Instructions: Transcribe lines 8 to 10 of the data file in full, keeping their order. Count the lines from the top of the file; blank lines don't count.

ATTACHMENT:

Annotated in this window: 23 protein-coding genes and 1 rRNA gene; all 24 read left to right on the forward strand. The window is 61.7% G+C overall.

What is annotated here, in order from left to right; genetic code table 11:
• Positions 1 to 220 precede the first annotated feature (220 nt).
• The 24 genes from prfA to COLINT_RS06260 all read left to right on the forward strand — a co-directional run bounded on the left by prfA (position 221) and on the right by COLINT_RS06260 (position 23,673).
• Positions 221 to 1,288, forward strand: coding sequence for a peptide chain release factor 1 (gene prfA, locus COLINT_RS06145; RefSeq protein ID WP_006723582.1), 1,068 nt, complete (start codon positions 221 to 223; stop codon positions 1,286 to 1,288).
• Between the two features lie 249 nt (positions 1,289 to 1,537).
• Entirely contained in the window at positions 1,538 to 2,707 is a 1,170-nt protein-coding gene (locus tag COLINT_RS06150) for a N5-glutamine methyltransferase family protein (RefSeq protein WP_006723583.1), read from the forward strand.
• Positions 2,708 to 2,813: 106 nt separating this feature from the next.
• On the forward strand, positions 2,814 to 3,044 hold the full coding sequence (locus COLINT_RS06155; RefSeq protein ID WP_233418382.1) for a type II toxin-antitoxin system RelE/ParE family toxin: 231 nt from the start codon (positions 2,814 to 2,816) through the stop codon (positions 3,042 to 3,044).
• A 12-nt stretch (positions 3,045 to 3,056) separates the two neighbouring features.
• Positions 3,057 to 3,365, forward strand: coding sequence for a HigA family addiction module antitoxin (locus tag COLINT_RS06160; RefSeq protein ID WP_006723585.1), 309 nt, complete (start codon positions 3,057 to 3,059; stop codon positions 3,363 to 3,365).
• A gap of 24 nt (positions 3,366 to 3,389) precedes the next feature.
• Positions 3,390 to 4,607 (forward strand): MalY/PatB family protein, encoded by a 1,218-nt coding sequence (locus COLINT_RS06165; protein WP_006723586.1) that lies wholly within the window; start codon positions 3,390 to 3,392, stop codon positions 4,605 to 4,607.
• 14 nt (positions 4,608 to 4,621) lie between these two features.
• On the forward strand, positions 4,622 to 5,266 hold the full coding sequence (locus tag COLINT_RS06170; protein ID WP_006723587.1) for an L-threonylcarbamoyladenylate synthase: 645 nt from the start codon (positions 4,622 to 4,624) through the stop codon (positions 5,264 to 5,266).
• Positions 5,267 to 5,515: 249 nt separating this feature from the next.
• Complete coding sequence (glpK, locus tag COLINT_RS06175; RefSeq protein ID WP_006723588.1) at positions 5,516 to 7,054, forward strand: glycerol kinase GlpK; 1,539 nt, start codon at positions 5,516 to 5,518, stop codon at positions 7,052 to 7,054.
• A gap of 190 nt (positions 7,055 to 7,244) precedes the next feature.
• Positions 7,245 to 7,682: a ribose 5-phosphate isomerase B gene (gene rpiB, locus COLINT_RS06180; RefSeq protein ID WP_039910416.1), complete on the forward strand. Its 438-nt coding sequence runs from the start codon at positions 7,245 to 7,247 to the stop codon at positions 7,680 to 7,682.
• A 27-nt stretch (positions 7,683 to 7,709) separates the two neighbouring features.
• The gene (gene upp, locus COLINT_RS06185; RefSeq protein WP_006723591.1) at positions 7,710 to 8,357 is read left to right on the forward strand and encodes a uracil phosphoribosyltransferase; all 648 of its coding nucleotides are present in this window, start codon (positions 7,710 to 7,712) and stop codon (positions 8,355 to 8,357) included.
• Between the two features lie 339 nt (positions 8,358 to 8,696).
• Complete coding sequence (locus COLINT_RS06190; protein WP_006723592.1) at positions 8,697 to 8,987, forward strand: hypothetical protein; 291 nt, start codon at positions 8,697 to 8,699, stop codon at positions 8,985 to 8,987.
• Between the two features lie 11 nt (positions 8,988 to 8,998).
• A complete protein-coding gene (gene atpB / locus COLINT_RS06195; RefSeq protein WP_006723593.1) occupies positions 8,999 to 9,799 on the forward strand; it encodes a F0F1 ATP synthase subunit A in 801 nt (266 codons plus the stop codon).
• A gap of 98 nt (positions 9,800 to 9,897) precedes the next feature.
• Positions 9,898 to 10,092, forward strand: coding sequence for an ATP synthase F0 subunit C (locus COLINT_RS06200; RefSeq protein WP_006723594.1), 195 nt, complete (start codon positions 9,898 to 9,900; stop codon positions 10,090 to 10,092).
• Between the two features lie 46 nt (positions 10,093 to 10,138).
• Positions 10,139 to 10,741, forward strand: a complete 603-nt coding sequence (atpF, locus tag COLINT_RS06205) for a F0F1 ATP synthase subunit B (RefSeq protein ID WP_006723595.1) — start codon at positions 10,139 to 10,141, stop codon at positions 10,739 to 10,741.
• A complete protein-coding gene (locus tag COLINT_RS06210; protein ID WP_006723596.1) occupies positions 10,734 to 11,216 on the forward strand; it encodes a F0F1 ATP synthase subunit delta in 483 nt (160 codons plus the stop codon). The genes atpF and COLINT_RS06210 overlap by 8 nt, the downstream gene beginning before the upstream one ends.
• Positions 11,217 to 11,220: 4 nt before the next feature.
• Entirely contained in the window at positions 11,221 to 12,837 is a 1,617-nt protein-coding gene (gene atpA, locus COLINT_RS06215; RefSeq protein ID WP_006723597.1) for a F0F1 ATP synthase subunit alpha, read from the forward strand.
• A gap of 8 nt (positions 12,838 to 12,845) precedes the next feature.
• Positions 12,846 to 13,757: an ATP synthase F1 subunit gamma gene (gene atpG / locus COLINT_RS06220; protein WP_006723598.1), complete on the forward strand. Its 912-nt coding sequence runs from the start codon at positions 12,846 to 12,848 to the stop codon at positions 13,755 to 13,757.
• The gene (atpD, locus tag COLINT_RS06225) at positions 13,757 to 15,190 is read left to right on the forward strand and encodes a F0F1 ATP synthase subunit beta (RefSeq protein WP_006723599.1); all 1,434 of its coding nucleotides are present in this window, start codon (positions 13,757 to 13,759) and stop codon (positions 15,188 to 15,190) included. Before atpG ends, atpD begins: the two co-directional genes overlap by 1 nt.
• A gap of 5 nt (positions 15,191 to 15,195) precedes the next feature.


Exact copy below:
• Positions 2,708 to 2,813: 106 nt separating this feature from the next.
• On the forward strand, positions 2,814 to 3,044 hold the full coding sequence (locus COLINT_RS06155; RefSeq protein ID WP_233418382.1) for a type II toxin-antitoxin system RelE/ParE family toxin: 231 nt from the start codon (positions 2,814 to 2,816) through the stop codon (positions 3,042 to 3,044).
• A 12-nt stretch (positions 3,045 to 3,056) separates the two neighbouring features.